What about minor league journeymen, Quad-A types or older guys having resurgent seasons? Amazingly, the White Sox just didn’t have those guys. There were 252 players who batted at least 100 times in Triple-A last year and posted a wRC+ of 100 or better. The White Sox had just five of those – and that counts Colás, who was only in the minors because he got demoted for his early-season work. They didn’t even take advantage of the other four players, who combined for 78 plate appearances, with 76 of those coming from Clint Frazier. Colás is the only one of those five players who’s even still in the White Sox organization.

The team had more room on the pitching side for reinforcements, because they dealt away most of their bullpen and two starters at the deadline. But, well, stop me if you’ve heard this before, but they didn’t really have anyone available to call up. Only four White Sox pitchers threw 30-plus innings at Triple-A with an xFIP below 5.00. The team called up all four of those players – but they needed far more than that, so they also called up pitchers who didn’t clear my arbitrary bar for major league-worthiness.

I don’t have a lengthy database of rosters to run this check on, but I’m fairly sure that no one has managed such an impressive assemblage of below-replacement options in recent memory. Between promising minor leaguers and waiver wire churn, teams consistently manage to find someone to supplement their initial rosters, even if they don’t have a spectacular farm system. The ability to assign playing time helps, too: even if you whiff on five out of six dart throws, you can just play the sixth guy far more. Think Cole Ragans turning it on with the Royals and turning into their ace down the stretch, or Matt Wallner carving out a role in Minnesota.

The point is, it really isn’t easy to do what the White Sox did this year. So if you’re looking for a blueprint for how to get as little as possible to supplement the guys you start with, you’ll have to follow their plan quite closely. Start with no minor league depth. Don’t hit on any waiver claims. Keep your in-season trades focused on guys who aren’t ready yet – and for bonus points, play them anyway to rack up a bit of negative WAR. Don’t do too much churning of upper-minors options, either, lest you hit on a guy who really clicks.

I’m being a little tongue-in-cheek with this, because obviously no one plans to get so vanishingly little out of their depth. But we can answer a different question this way. Why did the White Sox fall apart so completely this year, from a preseason expectation of 80 wins to a 100-loss stinker? It’s because their team was uniquely vulnerable to a need to replace production during the season. Everyone has to do it – it’s a long season and roster moves are inevitable. How you handle those situations, and even how you build your organization with them in mind, can be the difference between a season where adversity helps you find new contributors and one where everything collapses.

Ben is a writer at FanGraphs. He can be found on Twitter @_Ben_Clemens.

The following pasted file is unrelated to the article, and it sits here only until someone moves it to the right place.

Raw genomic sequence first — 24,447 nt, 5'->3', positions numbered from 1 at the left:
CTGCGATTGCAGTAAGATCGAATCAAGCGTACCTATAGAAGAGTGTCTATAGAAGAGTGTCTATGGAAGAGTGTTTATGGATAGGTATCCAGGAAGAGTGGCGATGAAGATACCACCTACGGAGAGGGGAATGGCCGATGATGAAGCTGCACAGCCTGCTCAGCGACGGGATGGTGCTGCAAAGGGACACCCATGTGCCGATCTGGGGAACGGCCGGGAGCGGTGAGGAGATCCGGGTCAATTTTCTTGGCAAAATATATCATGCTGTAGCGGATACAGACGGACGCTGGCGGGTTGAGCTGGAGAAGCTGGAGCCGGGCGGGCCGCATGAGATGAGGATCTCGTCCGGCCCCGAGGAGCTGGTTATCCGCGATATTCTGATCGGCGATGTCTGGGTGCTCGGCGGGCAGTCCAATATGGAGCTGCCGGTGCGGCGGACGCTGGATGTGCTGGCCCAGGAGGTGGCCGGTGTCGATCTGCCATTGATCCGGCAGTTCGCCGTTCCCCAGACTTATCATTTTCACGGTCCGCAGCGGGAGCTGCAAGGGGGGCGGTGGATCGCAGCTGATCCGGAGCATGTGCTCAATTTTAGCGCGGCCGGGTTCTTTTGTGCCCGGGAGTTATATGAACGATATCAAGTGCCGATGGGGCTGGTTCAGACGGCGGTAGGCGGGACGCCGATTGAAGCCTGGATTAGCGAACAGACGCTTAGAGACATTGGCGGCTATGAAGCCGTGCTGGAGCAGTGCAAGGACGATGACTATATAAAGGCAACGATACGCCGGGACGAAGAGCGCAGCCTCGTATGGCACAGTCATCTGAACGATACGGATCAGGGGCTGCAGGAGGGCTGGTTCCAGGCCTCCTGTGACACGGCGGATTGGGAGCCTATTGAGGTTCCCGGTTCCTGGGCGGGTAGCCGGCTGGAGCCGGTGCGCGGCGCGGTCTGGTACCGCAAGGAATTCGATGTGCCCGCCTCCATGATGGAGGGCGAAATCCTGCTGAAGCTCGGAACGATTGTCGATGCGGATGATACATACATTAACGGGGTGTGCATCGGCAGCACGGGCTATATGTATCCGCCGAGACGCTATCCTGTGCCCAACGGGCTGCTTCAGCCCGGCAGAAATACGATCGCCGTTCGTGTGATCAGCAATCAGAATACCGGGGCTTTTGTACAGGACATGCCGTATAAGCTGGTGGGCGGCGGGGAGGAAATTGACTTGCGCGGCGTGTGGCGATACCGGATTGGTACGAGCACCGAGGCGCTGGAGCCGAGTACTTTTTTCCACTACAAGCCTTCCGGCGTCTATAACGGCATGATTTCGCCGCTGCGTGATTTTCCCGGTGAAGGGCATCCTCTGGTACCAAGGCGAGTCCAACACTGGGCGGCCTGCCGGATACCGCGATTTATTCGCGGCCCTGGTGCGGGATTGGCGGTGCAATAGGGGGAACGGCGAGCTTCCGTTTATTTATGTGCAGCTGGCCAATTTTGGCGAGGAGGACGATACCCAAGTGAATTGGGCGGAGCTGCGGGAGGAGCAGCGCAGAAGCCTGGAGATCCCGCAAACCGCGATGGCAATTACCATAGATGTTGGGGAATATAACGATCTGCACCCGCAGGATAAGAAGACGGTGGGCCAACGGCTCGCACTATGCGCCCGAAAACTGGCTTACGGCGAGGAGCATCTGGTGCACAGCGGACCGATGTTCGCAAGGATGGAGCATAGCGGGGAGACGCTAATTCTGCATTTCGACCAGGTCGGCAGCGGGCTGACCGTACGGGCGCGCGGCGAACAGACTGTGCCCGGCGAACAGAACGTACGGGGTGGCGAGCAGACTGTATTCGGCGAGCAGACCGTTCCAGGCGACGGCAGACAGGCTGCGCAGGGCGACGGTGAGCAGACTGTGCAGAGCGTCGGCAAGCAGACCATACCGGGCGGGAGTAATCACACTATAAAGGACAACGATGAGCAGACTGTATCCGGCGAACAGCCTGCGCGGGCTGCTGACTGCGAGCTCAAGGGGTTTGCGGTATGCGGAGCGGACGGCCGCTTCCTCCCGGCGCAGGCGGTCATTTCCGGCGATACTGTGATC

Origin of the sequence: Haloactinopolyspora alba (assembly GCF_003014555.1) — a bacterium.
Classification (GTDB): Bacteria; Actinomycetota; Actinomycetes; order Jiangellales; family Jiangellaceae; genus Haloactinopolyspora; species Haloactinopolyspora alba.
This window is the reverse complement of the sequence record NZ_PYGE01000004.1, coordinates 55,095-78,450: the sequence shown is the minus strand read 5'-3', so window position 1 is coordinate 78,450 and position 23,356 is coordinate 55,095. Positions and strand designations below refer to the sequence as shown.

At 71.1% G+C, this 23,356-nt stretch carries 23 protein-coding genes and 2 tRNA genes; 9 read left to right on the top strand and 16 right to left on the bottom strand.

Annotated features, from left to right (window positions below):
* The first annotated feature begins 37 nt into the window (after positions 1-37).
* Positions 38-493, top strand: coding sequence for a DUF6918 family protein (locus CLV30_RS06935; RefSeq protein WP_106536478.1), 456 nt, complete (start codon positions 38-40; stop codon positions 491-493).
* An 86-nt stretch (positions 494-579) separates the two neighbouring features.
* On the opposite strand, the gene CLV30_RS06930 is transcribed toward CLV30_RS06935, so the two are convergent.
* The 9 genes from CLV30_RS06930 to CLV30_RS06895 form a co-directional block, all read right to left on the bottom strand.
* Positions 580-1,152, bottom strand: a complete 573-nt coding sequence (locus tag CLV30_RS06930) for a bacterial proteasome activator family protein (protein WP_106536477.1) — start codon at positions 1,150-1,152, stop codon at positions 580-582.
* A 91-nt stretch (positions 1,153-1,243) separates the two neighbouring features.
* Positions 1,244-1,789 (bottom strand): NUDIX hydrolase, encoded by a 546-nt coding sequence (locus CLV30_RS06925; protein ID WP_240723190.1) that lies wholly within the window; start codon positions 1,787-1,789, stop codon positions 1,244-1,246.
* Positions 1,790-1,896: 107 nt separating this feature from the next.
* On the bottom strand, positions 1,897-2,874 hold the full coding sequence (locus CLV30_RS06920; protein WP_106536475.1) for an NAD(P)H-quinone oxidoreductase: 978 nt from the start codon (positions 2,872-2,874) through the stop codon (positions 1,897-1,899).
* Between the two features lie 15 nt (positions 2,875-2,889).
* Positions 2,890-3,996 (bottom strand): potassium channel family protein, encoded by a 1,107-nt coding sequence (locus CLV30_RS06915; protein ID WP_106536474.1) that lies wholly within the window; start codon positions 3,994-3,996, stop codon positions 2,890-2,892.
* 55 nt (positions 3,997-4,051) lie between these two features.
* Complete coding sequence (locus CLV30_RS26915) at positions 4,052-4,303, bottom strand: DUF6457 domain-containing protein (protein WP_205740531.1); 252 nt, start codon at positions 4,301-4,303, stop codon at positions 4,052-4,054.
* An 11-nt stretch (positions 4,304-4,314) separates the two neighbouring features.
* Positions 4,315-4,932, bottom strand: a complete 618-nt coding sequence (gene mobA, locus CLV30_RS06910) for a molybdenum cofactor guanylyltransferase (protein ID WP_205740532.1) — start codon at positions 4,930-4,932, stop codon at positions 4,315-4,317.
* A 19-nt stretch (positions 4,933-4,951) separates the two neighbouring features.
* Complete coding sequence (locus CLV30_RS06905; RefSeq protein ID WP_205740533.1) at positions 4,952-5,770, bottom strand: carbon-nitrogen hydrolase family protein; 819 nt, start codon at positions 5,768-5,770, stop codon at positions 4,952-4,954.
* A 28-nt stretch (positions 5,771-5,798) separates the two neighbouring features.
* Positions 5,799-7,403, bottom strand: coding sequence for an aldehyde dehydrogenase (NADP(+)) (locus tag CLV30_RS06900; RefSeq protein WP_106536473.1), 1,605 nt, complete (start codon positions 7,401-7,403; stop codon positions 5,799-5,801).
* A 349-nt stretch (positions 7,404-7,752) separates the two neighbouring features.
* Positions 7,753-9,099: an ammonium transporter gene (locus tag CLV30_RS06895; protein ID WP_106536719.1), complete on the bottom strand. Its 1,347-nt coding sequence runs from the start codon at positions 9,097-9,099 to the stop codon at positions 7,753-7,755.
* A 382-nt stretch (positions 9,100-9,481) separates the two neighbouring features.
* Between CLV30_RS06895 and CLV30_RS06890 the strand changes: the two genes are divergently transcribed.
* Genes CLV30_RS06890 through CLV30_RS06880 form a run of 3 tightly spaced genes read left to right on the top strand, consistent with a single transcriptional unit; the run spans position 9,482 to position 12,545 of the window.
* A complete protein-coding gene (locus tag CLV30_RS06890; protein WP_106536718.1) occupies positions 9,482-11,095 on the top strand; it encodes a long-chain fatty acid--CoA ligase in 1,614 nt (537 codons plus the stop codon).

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Bud Smithmember
4 months ago

It’s fun to laugh at the White Sox, but from the chart the Dbacks and Braves don’t look so different. They got “vanishingly little” out of their depth and did just fine.

4 months ago
Reply to  Bud Smith

You can at least explain the Braves by saying their opening day roster was very healthy and had very high WAR totals. That’s less of a depth problem and more of a math problem. The denominator for their team WAR is high because Acuna is putting up an 8 WAR season with normal playing time, and the supporting cast was doing really well too, so depth guys just don’t contribute much to the overall percentage of their WAR. The white sox problem is that they’re just terrible.

4 months ago
Reply to  DLHughey

Hitters, sure, but in starting pitching especially the Braves both (1) needed a lot of depth and (2) that depth was rough. The top 4 starters contributed 11.9 WAR. The other 11(!) pitchers who started at least 1 game (incl. openers) combined for -0.2 WAR as SP. Essentially any SP inning that was not Fried/Strider/Morton/Elder was replacement.

I think the Braves used more starters last season than any other team. Some of those guys really needed all those runs the hitters scored…

4 months ago
Reply to  whatmonster

Let’s put it this way. If you “reallocated” half of Acuna’s WAR to a starter, he’s still a 4 WAR OF raising his team’s WAR ceiling. But it’s still a good point.

Frankly, I think the Braves are entering a sneaky period of pitching vulnerability and are about a year behind the 2024 Dodgers in this regard. They haven’t played in the free agent market, partly because they haven’t needed to but partly by design, and that frugality could be a 2025 and beyond issue. Fried is likely gone next year, Morton will retire at some point and has been declining, and Elder had a 17% K rate. You really have to buy Smith-Shawver to think this will be ok without a legitimate FA signing soon.

4 months ago
Reply to  DLHughey

No question about that, and I don’t think it’s sneaky at all to realistic Braves fans. And a pessimistic Braves fan (me) will even tell you it’ll be a miracle if Strider does not lose 1+ season to TJ surgery at some point in his contract.

Brian Reinhartmember
4 months ago
Reply to  Bud Smith

I think this is a lesson in how similar numbers can mean different things. With these numbers, a mostly healthy superroster of All-Stars and potential Hall of Famers (ATL) can look kinda like a mostly healthy roster that’s supplemented by weasels and gerbils (CHW).

4 months ago
Reply to  Bud Smith

 “vanishingly little” is okay. The problem is getting below replacement level from basically everyone not on OD roster.

4 months ago
Reply to  Bud Smith

Didn’t you throw a no hitter on Sept 3, 2001?